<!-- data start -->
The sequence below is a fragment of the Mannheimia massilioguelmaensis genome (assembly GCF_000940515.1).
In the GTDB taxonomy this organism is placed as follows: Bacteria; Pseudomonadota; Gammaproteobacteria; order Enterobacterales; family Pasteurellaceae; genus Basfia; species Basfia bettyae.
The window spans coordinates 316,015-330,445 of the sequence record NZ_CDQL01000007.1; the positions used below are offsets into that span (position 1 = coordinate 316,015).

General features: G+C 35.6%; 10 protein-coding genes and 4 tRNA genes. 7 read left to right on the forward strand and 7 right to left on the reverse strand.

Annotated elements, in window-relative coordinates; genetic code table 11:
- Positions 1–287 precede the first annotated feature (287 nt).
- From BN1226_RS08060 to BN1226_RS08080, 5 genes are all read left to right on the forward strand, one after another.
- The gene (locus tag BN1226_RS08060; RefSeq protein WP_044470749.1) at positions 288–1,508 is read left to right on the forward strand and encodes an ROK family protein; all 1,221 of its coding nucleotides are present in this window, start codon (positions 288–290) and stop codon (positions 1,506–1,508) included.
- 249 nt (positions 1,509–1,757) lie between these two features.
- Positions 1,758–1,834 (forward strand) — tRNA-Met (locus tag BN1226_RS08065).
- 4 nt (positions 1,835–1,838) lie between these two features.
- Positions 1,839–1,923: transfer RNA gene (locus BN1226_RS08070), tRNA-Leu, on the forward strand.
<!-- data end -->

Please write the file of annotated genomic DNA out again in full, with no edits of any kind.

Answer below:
The sequence below is a fragment of the Mannheimia massilioguelmaensis genome (assembly GCF_000940515.1).
In the GTDB taxonomy this organism is placed as follows: Bacteria; Pseudomonadota; Gammaproteobacteria; order Enterobacterales; family Pasteurellaceae; genus Basfia; species Basfia bettyae.
The window spans coordinates 316,015-330,445 of the sequence record NZ_CDQL01000007.1; the positions used below are offsets into that span (position 1 = coordinate 316,015).

General features: G+C 35.6%; 10 protein-coding genes and 4 tRNA genes. 7 read left to right on the forward strand and 7 right to left on the reverse strand.

Annotated elements, in window-relative coordinates; genetic code table 11:
- Positions 1–287 precede the first annotated feature (287 nt).
- From BN1226_RS08060 to BN1226_RS08080, 5 genes are all read left to right on the forward strand, one after another.
- The gene (locus tag BN1226_RS08060; RefSeq protein WP_044470749.1) at positions 288–1,508 is read left to right on the forward strand and encodes an ROK family protein; all 1,221 of its coding nucleotides are present in this window, start codon (positions 288–290) and stop codon (positions 1,506–1,508) included.
- 249 nt (positions 1,509–1,757) lie between these two features.
- Positions 1,758–1,834 (forward strand) — tRNA-Met (locus tag BN1226_RS08065).
- 4 nt (positions 1,835–1,838) lie between these two features.
- Positions 1,839–1,923: transfer RNA gene (locus BN1226_RS08070), tRNA-Leu, on the forward strand.